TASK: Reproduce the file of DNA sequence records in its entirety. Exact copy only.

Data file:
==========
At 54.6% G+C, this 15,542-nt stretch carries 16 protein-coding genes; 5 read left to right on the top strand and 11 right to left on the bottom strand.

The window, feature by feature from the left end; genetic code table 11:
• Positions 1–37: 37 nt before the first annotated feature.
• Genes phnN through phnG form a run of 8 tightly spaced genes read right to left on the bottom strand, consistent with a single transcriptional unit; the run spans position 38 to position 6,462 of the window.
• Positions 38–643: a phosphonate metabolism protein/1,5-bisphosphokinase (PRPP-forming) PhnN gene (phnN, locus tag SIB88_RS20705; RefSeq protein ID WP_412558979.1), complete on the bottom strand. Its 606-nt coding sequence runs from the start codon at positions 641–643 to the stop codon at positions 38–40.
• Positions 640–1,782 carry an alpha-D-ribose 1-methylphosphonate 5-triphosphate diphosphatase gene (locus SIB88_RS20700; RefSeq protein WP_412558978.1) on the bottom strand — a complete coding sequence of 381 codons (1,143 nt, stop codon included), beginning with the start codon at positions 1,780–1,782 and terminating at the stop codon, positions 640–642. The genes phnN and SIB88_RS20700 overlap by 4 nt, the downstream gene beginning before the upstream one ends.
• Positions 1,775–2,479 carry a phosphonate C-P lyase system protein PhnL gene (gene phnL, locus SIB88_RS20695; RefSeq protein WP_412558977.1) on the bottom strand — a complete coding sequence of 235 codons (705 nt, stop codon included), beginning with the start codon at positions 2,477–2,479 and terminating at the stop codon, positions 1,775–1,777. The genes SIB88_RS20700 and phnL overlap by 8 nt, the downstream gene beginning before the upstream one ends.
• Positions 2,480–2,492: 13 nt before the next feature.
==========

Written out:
At 54.6% G+C, this 15,542-nt stretch carries 16 protein-coding genes; 5 read left to right on the top strand and 11 right to left on the bottom strand.

The window, feature by feature from the left end; genetic code table 11:
• Positions 1–37: 37 nt before the first annotated feature.
• Genes phnN through phnG form a run of 8 tightly spaced genes read right to left on the bottom strand, consistent with a single transcriptional unit; the run spans position 38 to position 6,462 of the window.
• Positions 38–643: a phosphonate metabolism protein/1,5-bisphosphokinase (PRPP-forming) PhnN gene (phnN, locus tag SIB88_RS20705; RefSeq protein ID WP_412558979.1), complete on the bottom strand. Its 606-nt coding sequence runs from the start codon at positions 641–643 to the stop codon at positions 38–40.
• Positions 640–1,782 carry an alpha-D-ribose 1-methylphosphonate 5-triphosphate diphosphatase gene (locus SIB88_RS20700; RefSeq protein WP_412558978.1) on the bottom strand — a complete coding sequence of 381 codons (1,143 nt, stop codon included), beginning with the start codon at positions 1,780–1,782 and terminating at the stop codon, positions 640–642. The genes phnN and SIB88_RS20700 overlap by 4 nt, the downstream gene beginning before the upstream one ends.
• Positions 1,775–2,479 carry a phosphonate C-P lyase system protein PhnL gene (gene phnL, locus SIB88_RS20695; RefSeq protein WP_412558977.1) on the bottom strand — a complete coding sequence of 235 codons (705 nt, stop codon included), beginning with the start codon at positions 2,477–2,479 and terminating at the stop codon, positions 1,775–1,777. The genes SIB88_RS20700 and phnL overlap by 8 nt, the downstream gene beginning before the upstream one ends.
• Positions 2,480–2,492: 13 nt before the next feature.